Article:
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Doddie Weir's family vow to find cure for motor neurone disease

Doddie Weir died last year (David Davies/PA)
Lucinda Cameron, PA Scotland

The family of Doddie Weir have spoken of their determination to find a cure for motor neurone disease as his son said “it's bigger than just dad”.

Former Scotland rugby star Weir died in November aged 52 after a six-year battle with the disease.

Speaking on ITV's Lorraine on Friday, Kathy Weir told of the importance of continuing her late husband's mission to further research into motor neurone disease (MND) through the My Name'5 Doddie Foundation.

Weir launched the charity in 2017 to boost research into the condition.

She said: “We will find a cure for MND. Doddie might not be here now but there's a lot of other people still living with MND, so I think it's important that we all do carry on.”

Mrs Weir was joined on the programme by Hamish and Angus, two of the couple's three sons, who said they want to build on their father's legacy.

Hamish, 22, said: “He set out a baseline for us all to create this charity and raise awareness, the best thing we can do is to carry on that legacy and keep fighting to find a cure.

“It's bigger than just dad, as such. There's a lot of people living with MND, as mum mentioned, and if we can do anything to help, we're here to do that and we'll keep striving to find that cure.”

Although Weir's final years were dominated by MND, his sons explained how the disease was rarely talked about in the family.

Angus, 20, said: “It was never a conversation we had – we're always an upbeat family and probably stayed away from the truth.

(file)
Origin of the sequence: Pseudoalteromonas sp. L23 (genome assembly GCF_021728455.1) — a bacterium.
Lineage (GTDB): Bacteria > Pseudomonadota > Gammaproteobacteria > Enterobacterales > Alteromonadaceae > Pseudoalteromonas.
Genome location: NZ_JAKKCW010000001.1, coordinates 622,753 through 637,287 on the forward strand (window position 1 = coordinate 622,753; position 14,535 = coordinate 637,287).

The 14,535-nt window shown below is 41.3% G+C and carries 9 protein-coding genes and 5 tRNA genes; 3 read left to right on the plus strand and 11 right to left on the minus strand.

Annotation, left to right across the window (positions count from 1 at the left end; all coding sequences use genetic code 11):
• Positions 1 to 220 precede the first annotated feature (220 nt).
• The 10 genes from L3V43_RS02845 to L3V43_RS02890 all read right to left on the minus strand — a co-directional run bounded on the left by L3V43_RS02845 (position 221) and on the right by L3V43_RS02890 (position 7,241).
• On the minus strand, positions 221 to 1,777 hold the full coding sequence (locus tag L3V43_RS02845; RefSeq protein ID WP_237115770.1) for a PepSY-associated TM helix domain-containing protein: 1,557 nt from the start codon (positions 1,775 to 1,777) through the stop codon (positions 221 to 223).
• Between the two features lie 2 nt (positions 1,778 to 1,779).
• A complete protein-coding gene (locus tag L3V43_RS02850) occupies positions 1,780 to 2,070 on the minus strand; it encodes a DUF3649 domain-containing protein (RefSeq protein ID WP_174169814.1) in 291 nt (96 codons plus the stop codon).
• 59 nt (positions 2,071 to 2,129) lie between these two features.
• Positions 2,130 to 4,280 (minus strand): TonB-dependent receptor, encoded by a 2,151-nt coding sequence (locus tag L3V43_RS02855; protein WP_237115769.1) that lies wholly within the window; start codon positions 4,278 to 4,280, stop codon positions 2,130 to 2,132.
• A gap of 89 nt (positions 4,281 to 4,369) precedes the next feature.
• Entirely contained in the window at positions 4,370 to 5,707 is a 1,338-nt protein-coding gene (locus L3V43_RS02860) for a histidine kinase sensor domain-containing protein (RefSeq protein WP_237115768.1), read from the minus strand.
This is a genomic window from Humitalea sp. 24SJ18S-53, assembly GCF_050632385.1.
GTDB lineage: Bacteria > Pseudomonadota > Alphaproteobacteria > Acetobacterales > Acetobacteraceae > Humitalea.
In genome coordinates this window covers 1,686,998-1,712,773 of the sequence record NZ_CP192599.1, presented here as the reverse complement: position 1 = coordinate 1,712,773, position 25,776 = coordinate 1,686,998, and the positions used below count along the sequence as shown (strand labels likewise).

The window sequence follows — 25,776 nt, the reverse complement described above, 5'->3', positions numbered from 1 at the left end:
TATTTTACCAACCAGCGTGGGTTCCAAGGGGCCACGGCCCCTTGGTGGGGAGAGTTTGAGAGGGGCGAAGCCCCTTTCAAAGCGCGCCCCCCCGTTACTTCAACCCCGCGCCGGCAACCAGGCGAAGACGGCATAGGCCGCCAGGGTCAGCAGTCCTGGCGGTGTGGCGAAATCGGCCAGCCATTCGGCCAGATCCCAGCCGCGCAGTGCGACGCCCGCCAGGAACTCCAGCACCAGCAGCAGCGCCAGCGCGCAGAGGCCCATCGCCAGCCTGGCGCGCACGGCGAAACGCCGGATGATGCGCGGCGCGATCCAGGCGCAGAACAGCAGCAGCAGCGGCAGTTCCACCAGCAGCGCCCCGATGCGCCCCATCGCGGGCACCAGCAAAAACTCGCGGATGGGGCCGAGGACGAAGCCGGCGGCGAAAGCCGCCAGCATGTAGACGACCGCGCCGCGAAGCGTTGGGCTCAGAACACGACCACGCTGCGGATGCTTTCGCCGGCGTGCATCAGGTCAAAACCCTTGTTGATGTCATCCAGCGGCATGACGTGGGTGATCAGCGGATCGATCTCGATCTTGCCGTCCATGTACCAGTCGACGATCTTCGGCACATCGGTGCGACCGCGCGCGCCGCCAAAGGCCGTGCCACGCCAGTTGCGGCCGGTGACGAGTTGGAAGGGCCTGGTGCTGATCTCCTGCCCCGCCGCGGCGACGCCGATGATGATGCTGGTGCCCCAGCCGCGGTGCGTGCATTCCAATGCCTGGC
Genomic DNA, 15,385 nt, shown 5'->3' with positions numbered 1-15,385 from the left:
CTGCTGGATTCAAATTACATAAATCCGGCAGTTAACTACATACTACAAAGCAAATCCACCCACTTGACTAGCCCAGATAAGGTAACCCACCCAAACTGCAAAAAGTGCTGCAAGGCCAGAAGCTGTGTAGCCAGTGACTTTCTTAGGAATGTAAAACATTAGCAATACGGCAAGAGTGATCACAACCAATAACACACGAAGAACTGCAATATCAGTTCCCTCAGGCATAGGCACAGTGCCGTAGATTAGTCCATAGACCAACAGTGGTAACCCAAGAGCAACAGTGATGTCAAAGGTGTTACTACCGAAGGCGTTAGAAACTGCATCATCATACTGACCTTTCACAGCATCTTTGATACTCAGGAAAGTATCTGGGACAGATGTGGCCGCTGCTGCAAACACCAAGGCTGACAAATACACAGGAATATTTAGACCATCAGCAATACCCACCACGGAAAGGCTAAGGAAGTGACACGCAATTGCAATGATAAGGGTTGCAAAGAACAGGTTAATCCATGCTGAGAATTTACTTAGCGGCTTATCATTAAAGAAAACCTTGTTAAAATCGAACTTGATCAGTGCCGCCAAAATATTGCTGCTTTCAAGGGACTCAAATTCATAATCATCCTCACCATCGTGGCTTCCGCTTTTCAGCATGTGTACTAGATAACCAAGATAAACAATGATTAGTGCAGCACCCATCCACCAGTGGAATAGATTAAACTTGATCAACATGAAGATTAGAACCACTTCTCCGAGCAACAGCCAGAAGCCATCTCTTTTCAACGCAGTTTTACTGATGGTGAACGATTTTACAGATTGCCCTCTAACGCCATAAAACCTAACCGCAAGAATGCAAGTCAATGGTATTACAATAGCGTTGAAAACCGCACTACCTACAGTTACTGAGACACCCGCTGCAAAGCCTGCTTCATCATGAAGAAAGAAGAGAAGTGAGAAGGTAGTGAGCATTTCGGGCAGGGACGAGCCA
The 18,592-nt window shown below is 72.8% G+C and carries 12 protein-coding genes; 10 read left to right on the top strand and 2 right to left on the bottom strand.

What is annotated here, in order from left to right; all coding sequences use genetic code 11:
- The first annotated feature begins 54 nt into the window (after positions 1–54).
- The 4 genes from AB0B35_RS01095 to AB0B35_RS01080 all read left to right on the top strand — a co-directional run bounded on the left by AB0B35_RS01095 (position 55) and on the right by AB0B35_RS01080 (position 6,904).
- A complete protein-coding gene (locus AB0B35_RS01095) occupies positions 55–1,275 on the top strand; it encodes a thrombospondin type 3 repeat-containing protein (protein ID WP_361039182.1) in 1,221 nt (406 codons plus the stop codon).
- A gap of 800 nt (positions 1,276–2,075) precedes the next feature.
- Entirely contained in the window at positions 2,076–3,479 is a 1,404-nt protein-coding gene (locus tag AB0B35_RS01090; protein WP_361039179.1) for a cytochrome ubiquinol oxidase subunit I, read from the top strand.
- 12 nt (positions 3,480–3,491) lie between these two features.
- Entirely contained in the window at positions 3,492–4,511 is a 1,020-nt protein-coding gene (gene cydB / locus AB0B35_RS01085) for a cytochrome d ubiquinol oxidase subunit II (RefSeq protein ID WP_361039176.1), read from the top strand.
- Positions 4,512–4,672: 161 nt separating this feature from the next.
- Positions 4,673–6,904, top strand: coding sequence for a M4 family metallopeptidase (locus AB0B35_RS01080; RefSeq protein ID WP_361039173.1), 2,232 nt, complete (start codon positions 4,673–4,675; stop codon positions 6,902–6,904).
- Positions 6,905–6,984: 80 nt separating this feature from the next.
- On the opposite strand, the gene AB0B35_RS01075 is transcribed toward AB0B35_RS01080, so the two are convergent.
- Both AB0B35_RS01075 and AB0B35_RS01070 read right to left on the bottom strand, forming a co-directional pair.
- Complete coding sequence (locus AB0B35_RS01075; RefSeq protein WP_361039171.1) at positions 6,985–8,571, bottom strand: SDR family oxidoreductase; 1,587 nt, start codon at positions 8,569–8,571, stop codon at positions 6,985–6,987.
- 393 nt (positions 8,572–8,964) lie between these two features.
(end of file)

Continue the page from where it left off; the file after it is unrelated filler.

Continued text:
“There were a lot of joys and giggles around the house.

“That's just the way he's raised us, we probably take after him a lot more than we wish to admit. If there's anything we can do we're certainly going to do it.”

Hamish shared memories of a trip the family took to New Zealand following his father's diagnosis.

He said: “After he was diagnosed, we had a trip to NZ without him knowing a timeline. When we were out there, we had a camper van for a couple of weeks which was great at the time.

“Down in Queenstown we had a helicopter trip – classic dad he likes to get a wee giggle and he'd paid the pilot off before we went up, so we took off in the helicopter and we're up the mountains and the pilot cut the engine off and we started free falling.

“You've never heard a bunch of boys squeal like that in all your life. We won't be rushing back to the helicopter that's for sure.”

They were speaking as a team of cyclists, including international rugby players, pedal 555 miles in 48 hours to deliver the match ball for the Scotland v Wales Six Nations game on Saturday.

Wearing cycling outfits in the blue and yellow Doddie Tartan, Mrs Weir and her sons are preparing to join Rob Wainwright, Weir's Scotland and British and Irish Lions teammate, and more than 100 riders for the last 30-mile leg of their journey from the Principality Stadium in Cardiff to Murrayfield in Edinburgh.

The ride is taking place during the last week of Doddie Aid 2023, a national event which has seen more than 38,000 people trying to raise as much money as possible for MND research.

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